With her inquisitive mind, Charlotte Holmes has never felt comfortable with the demureness expected of the fairer sex in upper class society. But even she never thought that she would become a social pariah, an outcast fending for herself on the mean streets of London.
When the city is struck by a trio of unexpected deaths and suspicion falls on her sister and her father, Charlotte is desperate to find the true culprits and clear the family name. She’ll have help from friends new and old—a kind-hearted widow, a police inspector, and a man who has long loved her. But in the end, it will be up to Charlotte, under the assumed name Sherlock Holmes, to challenge society’s expectations and match wits against an unseen mastermind.
Worldbuilding: The 1800’s London society world was very present in the story, and I enjoyed the pressure it exercised upon Charlotte (and other female characters, ofc).
Characters: Charlotte is one of my favorite characters of the year. I always the Sherlock-ian kind of character, the brilliant puzzle/mystery-solver. This is perhaps one of the more creative version of it I’ve read, while being perfectly plausible for the time and age and retaining the characteristic charisma. I loved Charlotte’s sense of humor, her resilience, her guts, her fiery heart. I loved her entirely and will love to read more about her.
Other characters were also interesting; can’t help but mention Livia – mwahaha, yes, we have the same name, and it was kickass lol -, and Mrs.Watson was of course a hoot. I loved Lord Ingram too, and the simmering attraction between him and Charlotte was beyond delicious.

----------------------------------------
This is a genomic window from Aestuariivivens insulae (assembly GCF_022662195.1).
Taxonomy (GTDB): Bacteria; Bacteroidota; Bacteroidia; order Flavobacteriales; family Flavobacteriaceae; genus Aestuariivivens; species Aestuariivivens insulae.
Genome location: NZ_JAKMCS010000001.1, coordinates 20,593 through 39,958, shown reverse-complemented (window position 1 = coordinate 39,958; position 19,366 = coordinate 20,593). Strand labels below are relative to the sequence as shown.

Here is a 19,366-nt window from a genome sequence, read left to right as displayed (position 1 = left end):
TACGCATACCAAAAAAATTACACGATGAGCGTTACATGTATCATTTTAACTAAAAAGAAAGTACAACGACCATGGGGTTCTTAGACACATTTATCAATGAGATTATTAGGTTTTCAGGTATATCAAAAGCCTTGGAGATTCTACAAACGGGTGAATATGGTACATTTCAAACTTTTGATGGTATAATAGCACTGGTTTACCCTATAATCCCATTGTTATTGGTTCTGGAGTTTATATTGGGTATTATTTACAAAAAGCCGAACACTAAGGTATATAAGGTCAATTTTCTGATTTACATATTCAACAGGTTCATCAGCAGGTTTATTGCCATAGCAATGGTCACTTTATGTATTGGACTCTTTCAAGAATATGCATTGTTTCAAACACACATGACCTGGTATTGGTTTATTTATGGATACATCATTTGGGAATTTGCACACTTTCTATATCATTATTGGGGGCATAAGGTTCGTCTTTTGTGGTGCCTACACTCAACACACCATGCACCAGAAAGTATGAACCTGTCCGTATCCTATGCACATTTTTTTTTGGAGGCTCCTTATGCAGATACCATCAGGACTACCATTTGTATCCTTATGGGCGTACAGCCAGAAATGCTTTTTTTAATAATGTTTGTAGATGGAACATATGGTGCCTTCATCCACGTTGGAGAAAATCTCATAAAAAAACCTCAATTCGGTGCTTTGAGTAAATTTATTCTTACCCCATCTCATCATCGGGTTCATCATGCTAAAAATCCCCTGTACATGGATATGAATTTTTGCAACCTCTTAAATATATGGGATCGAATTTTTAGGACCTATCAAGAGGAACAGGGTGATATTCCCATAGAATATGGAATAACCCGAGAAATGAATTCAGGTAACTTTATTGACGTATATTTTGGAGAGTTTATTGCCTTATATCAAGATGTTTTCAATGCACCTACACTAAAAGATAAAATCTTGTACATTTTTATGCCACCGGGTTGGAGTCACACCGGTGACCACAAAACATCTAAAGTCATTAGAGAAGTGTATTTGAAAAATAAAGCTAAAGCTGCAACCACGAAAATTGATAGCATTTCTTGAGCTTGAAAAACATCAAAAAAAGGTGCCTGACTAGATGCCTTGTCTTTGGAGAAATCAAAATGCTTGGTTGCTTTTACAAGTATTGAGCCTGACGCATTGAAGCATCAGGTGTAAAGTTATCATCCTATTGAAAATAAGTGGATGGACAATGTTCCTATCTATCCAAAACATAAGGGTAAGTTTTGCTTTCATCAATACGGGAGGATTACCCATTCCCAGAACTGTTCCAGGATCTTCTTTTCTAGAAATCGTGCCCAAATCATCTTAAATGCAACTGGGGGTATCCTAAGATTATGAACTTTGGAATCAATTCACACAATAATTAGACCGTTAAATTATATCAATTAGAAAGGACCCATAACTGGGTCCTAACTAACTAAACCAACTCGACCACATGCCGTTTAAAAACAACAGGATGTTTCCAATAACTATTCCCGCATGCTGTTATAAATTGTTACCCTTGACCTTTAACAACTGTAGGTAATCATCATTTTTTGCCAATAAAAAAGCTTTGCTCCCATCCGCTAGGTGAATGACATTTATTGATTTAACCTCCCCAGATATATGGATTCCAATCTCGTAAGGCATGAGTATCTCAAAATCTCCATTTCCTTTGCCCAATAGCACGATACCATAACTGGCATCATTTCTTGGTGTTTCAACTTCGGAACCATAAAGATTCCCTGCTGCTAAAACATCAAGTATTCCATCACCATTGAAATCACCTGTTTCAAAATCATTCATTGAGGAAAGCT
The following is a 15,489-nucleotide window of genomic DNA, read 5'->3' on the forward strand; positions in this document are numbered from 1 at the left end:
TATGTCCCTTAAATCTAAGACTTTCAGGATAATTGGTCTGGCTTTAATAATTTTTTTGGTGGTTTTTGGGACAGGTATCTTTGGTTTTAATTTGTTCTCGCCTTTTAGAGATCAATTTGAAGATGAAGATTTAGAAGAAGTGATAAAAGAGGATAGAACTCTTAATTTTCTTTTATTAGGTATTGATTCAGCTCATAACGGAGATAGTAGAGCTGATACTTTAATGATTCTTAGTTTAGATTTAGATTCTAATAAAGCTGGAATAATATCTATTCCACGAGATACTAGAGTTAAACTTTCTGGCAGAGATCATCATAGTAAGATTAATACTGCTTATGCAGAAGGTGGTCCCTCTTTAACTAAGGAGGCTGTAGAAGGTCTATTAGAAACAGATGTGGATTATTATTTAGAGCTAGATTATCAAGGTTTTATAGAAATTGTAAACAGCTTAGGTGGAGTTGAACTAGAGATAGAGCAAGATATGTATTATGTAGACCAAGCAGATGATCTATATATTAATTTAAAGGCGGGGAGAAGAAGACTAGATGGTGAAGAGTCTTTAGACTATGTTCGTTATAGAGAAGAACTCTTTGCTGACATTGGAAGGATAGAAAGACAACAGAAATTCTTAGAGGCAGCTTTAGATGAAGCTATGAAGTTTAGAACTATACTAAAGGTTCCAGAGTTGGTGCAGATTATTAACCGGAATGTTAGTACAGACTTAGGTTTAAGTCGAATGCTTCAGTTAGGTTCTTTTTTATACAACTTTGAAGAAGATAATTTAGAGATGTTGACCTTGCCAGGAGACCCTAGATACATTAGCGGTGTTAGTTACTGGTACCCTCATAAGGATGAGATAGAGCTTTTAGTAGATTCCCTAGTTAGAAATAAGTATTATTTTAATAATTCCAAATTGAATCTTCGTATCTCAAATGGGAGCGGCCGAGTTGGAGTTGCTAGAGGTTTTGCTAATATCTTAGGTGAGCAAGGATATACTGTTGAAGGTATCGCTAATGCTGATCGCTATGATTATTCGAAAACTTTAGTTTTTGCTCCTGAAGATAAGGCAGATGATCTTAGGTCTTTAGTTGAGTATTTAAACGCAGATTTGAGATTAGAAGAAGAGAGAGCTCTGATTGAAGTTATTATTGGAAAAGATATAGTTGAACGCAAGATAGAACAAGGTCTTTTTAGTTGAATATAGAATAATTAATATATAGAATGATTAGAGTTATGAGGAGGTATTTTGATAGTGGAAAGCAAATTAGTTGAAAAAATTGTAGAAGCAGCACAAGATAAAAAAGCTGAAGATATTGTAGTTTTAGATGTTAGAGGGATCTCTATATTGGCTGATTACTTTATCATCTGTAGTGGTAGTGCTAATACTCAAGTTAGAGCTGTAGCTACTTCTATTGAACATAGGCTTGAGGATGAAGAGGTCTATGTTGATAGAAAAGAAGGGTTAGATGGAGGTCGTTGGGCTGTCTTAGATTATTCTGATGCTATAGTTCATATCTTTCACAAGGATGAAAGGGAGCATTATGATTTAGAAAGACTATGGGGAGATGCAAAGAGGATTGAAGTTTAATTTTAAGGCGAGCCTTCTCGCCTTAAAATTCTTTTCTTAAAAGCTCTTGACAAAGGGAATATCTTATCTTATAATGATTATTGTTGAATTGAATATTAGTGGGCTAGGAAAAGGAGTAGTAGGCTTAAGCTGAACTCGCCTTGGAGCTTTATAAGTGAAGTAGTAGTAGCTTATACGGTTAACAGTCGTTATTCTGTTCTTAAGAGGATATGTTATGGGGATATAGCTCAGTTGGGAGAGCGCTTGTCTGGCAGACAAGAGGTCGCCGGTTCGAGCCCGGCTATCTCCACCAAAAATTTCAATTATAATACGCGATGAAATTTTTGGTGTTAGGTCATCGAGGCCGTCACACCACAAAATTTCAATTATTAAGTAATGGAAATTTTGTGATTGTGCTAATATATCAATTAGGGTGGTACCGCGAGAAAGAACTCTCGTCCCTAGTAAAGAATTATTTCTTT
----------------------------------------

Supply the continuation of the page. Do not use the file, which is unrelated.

Plot: The story was a great mix of bildungsroman and mystery, and I’m labeling it a New Adult for that reason. In that day and age, someone of Charlotte’s age was considered an adult, in fact. But taking into consideration her arc, I’ll go with NA. The mystery was quite delicious, and the culprits once identified were pretty surprising. The one thing I didn’t love was the fact that in the beginning, I found the story somewhat confusing for a bit, and it seemed to pick up pace a bit later on.
Writing: Third person, past tense narrative, multiple POV. Love the style, and humor was delectable, and Livia and Charlotte’s voices were awesome – also Lord Ingram’s.
Curb Appeal: Awesome cover, hooking blurb, kick-ass insta-buy concept for me.
I totally recommend A Study in Scarlet Women to Sherlock-ian enthusiasts, to fans of good historical mysteries with charismatic sleuths, and I’d even recommend it to fans of classic reads in the mystery vein – it’s that good. Can’t wait for more!
Latest posts by The_Butterfly_Livia (see all)
- Dangerously Divine by Deborah Blake - Nov 24, 2017
- Building a Book: From Real Life to Story by J. Mercer & Dark & Stormy Giveaway - Nov 22, 2017
- Poison by Galt Niederhoffer - Nov 17, 2017